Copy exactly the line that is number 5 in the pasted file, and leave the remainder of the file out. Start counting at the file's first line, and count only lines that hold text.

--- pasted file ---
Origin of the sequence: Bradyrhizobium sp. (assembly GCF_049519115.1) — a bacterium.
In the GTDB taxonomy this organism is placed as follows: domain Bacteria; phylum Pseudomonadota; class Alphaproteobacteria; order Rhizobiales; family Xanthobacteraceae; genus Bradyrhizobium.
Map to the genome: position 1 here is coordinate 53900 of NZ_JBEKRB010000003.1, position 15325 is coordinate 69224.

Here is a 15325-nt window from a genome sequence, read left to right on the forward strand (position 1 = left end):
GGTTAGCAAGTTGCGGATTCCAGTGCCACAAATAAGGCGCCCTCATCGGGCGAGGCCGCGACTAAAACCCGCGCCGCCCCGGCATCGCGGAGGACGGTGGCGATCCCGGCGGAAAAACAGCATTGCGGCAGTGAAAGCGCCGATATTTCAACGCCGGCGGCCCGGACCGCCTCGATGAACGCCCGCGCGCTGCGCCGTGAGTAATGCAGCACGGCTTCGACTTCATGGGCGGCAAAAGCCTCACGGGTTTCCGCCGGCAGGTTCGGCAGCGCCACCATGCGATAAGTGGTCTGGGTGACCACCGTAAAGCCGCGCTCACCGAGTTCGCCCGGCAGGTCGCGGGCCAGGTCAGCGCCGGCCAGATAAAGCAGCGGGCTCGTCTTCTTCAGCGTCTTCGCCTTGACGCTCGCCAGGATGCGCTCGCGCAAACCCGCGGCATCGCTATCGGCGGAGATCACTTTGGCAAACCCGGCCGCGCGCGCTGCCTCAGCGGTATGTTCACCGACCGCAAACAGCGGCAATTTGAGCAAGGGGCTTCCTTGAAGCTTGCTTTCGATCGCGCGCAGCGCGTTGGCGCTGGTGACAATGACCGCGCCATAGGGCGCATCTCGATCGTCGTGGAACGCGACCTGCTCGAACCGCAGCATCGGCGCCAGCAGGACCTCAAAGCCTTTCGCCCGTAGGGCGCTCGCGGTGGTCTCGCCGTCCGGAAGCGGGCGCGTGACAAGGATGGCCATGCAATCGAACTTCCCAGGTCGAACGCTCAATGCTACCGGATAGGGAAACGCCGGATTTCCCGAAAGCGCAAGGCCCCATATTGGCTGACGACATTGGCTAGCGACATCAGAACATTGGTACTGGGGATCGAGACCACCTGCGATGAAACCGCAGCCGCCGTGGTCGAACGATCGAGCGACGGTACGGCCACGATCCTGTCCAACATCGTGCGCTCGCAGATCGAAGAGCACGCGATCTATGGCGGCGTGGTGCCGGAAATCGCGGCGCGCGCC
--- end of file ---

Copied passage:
GGTTAGCAAGTTGCGGATTCCAGTGCCACAAATAAGGCGCCCTCATCGGGCGAGGCCGCGACTAAAACCCGCGCCGCCCCGGCATCGCGGAGGACGGTGGCGATCCCGGCGGAAAAACAGCATTGCGGCAGTGAAAGCGCCGATATTTCAACGCCGGCGGCCCGGACCGCCTCGATGAACGCCCGCGCGCTGCGCCGTGAGTAATGCAGCACGGCTTCGACTTCATGGGCGGCAAAAGCCTCACGGGTTTCCGCCGGCAGGTTCGGCAGCGCCACCATGCGATAAGTGGTCTGGGTGACCACCGTAAAGCCGCGCTCACCGAGTTCGCCCGGCAGGTCGCGGGCCAGGTCAGCGCCGGCCAGATAAAGCAGCGGGCTCGTCTTCTTCAGCGTCTTCGCCTTGACGCTCGCCAGGATGCGCTCGCGCAAACCCGCGGCATCGCTATCGGCGGAGATCACTTTGGCAAACCCGGCCGCGCGCGCTGCCTCAGCGGTATGTTCACCGACCGCAAACAGCGGCAATTTGAGCAAGGGGCTTCCTTGAAGCTTGCTTTCGATCGCGCGCAGCGCGTTGGCGCTGGTGACAATGACCGCGCCATAGGGCGCATCTCGATCGTCGTGGAACGCGACCTGCTCGAACCGCAGCATCGGCGCCAGCAGGACCTCAAAGCCTTTCGCCCGTAGGGCGCTCGCGGTGGTCTCGCCGTCCGGAAGCGGGCGCGTGACAAGGATGGCCATGCAATCGAACTTCCCAGGTCGAACGCTCAATGCTACCGGATAGGGAAACGCCGGATTTCCCGAAAGCGCAAGGCCCCATATTGGCTGACGACATTGGCTAGCGACATCAGAACATTGGTACTGGGGATCGAGACCACCTGCGATGAAACCGCAGCCGCCGTGGTCGAACGATCGAGCGACGGTACGGCCACGATCCTGTCCAACATCGTGCGCTCGCAGATCGAAGAGCACGCGATCTATGGCGGCGTGGTGCCGGAAATCGCGGCGCGCGCC